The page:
Technical improvents in gastrointestinal research
A very important aspect of our current work is based on the embedding of our group into a rather technical and engineering environment. My professorship is placed in the faculty of informatics and microsystem technologies, which allows the close interactions and collaborations to improve both technical equipment and analytical software. This resulted in interesting projects that allowed to establish i.e. microsystems for the simulation of the mucosal barrier in an in-vivo-equivalent way. Micromachined channels were manufactured in polymer sheets, so that pairs of these sheets can be arranged orthogonally with an interposed polycarbonated microporous membrane. This system allows to culture ENS cells on one side of the membrane in the upper channel system, and enterocytes on the opposite side of the membrane in the lower compartment. A very important principle in this approach is the reduction of media volume in which the cells are growing. In contrast to conventional culture systems, released factors by the cells have a much higher impact in autocrine loops on the cultured cells. We currently develop multi organ culture chambers where we apply similar principles. A patent is pending for this system so that I cannot present details.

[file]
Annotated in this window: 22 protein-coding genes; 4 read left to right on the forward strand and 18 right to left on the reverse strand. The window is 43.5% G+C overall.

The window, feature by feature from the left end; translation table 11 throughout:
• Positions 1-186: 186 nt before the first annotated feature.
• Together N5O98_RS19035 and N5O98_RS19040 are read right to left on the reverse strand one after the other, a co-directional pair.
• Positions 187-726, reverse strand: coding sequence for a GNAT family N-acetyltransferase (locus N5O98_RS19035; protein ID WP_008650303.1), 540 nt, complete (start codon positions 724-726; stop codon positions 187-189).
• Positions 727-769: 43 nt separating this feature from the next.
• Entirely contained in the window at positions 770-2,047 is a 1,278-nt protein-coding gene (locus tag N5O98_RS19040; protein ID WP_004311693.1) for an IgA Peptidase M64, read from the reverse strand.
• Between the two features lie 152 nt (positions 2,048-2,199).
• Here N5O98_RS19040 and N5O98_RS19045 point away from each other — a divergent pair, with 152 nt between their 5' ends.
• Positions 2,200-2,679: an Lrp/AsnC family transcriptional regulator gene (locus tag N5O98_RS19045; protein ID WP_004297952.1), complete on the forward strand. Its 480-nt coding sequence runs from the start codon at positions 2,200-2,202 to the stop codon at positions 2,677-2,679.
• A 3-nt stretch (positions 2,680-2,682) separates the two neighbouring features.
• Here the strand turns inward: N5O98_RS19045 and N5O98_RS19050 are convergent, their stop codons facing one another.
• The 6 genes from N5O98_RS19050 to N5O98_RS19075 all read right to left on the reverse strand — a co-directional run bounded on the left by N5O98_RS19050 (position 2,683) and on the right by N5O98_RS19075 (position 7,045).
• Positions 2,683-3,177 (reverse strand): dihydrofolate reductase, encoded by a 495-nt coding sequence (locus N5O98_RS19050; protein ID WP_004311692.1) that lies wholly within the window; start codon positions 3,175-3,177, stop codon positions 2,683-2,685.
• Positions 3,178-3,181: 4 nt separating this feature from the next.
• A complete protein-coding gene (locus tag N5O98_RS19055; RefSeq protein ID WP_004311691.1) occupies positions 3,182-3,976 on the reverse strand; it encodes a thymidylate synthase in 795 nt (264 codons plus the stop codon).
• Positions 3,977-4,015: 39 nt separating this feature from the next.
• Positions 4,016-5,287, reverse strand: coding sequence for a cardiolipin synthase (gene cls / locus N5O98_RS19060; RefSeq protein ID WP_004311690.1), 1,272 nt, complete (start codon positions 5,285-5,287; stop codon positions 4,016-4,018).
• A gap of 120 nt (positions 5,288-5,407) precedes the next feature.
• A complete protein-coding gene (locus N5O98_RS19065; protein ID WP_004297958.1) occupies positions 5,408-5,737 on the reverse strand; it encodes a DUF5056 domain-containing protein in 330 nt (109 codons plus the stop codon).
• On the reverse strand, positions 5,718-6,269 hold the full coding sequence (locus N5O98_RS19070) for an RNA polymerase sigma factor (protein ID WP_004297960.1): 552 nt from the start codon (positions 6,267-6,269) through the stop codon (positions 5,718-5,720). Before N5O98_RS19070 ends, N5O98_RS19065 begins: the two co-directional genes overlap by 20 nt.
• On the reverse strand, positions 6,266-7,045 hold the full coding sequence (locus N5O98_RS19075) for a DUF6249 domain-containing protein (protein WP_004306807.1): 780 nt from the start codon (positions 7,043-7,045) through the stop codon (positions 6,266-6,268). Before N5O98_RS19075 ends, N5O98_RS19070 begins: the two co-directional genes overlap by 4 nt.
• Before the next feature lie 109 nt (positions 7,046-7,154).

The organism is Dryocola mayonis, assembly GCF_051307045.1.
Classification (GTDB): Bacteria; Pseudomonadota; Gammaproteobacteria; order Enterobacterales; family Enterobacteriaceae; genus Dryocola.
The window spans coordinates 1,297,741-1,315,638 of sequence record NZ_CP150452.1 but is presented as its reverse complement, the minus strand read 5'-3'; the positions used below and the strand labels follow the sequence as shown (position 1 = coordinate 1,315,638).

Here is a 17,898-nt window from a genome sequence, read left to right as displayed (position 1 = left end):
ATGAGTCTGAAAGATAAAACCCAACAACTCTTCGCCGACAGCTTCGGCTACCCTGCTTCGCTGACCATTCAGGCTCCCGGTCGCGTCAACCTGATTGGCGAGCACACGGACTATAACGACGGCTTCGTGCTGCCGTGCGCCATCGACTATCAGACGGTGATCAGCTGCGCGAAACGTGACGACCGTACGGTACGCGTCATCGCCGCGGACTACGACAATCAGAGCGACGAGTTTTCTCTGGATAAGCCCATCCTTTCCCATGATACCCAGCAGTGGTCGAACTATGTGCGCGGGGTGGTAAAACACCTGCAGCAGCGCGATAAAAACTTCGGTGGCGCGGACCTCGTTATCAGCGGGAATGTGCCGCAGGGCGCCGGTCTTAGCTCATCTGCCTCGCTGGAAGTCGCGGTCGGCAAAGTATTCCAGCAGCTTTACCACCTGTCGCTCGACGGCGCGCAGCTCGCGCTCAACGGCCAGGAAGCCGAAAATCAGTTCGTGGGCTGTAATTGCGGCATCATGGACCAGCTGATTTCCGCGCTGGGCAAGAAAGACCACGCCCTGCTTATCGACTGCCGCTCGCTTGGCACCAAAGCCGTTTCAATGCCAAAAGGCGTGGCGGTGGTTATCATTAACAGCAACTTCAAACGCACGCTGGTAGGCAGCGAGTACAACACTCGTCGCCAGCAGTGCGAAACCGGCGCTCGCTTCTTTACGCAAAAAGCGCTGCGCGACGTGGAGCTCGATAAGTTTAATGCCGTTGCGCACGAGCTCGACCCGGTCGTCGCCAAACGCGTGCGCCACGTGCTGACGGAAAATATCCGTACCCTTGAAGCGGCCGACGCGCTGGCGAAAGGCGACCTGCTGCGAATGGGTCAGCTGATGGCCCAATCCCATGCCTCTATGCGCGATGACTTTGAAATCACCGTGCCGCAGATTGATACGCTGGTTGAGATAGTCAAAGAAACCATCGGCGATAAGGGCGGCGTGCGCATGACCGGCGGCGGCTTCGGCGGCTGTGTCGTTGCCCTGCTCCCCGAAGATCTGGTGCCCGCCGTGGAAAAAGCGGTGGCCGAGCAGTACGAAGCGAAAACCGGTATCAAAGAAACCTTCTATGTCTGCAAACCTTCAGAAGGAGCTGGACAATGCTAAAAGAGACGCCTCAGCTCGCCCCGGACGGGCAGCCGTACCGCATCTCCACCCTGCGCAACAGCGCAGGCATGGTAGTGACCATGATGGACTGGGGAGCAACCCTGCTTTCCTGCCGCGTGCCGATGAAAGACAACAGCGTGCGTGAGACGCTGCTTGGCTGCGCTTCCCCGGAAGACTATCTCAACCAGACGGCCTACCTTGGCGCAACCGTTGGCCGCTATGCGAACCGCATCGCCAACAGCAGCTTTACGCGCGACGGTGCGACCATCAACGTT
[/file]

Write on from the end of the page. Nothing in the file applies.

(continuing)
We also tried already very early to mimick the in vivo situation in vitro, by the use of co-culture systems, or 3D-cultures with extracellular matrix components. The latter led to a much more realistic growth of dissociated myenteric plexus, that rearranged to in-vivo like ganglia. This system could also be used to investigate mutual interactions of different cell types that communicate intensely in vivo, such as nervous tissue and endothelia or, as already mentioned, nervous system and cancer cells.
We are also integrating electrical recordings systems in the culture approaches. These are based either on multielectrode array recordings or impedance measurement systems.